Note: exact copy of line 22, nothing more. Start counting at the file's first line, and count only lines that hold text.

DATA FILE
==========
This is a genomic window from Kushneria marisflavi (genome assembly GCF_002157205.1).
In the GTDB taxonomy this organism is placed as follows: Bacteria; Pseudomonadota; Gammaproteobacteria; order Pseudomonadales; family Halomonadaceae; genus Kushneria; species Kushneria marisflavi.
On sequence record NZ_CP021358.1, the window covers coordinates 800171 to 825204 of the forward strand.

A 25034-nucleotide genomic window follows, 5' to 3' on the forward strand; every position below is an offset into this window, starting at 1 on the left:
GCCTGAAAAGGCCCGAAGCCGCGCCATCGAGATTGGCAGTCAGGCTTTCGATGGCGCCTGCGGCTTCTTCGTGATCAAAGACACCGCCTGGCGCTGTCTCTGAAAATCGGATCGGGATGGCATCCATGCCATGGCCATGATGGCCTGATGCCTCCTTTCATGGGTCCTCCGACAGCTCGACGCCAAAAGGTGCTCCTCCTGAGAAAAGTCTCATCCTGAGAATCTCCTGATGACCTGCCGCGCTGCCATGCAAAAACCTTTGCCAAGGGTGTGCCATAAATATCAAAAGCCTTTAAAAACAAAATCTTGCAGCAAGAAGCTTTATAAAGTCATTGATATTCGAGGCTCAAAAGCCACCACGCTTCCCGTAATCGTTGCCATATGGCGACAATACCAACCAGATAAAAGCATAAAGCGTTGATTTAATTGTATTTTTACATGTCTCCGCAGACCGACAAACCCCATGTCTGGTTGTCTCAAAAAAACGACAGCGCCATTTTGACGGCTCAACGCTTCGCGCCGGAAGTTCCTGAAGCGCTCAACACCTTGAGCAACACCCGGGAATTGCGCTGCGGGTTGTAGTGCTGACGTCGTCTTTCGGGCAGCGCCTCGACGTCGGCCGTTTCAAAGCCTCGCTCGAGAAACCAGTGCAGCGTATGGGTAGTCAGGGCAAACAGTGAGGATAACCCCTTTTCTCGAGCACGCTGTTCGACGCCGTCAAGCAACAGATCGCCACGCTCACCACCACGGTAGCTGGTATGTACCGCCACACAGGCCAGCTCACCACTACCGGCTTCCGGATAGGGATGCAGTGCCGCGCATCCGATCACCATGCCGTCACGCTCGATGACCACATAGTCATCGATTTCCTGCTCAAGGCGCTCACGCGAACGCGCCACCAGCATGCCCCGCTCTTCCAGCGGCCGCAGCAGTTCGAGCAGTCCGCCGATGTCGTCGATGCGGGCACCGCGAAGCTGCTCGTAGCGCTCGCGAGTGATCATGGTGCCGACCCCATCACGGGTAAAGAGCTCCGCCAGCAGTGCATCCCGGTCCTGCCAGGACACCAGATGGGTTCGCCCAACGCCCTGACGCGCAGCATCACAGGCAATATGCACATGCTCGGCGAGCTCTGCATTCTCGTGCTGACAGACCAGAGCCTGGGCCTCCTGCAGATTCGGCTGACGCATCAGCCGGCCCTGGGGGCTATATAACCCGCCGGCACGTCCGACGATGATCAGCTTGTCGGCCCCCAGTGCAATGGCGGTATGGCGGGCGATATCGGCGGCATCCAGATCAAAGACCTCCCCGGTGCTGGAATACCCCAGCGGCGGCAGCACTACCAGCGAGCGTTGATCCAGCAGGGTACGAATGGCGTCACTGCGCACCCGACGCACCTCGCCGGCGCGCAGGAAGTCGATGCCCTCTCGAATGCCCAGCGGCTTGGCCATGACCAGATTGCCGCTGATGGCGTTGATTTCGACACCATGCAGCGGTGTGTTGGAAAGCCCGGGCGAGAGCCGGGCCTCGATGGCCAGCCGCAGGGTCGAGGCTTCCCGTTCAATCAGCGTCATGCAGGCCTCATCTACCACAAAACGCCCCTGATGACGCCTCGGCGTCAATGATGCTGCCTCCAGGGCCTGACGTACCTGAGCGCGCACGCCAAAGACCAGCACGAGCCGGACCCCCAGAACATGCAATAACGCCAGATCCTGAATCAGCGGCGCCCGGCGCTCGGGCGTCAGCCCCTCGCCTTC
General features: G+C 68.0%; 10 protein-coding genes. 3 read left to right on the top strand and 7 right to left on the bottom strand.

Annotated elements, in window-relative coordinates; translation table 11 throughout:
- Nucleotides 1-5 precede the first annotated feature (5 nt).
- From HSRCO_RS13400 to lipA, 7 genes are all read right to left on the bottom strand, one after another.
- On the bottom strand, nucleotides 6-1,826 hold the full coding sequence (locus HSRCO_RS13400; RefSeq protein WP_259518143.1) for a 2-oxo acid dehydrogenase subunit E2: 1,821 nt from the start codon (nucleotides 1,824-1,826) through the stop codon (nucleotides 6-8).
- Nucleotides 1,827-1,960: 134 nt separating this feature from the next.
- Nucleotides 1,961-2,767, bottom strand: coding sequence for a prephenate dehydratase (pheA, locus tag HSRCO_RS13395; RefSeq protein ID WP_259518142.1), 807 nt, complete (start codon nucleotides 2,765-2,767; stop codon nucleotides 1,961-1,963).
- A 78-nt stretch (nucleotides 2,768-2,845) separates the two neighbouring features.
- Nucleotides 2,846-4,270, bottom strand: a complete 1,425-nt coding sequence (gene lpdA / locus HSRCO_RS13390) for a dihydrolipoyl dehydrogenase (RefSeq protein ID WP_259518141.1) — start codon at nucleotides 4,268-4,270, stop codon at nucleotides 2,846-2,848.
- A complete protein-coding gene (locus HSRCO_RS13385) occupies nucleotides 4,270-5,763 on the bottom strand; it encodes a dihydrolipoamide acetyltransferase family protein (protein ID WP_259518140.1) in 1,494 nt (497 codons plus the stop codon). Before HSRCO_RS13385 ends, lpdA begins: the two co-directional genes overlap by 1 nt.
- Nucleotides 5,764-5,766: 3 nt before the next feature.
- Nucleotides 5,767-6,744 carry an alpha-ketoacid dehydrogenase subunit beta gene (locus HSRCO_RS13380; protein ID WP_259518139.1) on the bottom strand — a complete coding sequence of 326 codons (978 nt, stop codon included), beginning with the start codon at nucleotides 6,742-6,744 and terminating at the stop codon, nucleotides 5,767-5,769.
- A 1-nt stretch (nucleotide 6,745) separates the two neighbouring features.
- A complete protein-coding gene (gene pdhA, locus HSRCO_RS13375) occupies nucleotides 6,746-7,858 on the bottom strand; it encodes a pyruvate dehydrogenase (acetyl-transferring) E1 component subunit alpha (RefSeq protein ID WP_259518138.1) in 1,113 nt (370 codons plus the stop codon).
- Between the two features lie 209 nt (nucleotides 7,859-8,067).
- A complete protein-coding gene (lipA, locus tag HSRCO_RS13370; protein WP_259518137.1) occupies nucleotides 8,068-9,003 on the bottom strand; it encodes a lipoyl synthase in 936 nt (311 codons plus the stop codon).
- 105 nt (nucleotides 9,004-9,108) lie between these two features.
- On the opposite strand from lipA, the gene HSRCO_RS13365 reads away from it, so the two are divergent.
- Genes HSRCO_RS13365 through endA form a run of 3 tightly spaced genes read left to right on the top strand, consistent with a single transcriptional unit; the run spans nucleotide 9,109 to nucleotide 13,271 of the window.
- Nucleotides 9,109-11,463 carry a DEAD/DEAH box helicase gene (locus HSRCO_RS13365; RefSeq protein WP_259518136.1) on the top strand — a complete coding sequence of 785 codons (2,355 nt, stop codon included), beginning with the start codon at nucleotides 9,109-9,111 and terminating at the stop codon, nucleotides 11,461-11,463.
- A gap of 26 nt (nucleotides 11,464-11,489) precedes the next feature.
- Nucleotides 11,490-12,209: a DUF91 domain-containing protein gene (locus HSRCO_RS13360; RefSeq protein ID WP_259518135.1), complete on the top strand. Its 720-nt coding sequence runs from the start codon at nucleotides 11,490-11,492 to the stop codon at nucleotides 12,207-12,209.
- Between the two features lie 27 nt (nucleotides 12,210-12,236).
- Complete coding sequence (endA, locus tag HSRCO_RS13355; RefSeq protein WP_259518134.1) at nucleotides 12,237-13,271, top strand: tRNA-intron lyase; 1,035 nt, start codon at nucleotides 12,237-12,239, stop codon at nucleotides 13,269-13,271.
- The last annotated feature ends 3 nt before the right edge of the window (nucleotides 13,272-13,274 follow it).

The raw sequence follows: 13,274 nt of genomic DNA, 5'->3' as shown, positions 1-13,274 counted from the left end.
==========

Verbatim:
- 105 nt (nucleotides 9,004-9,108) lie between these two features.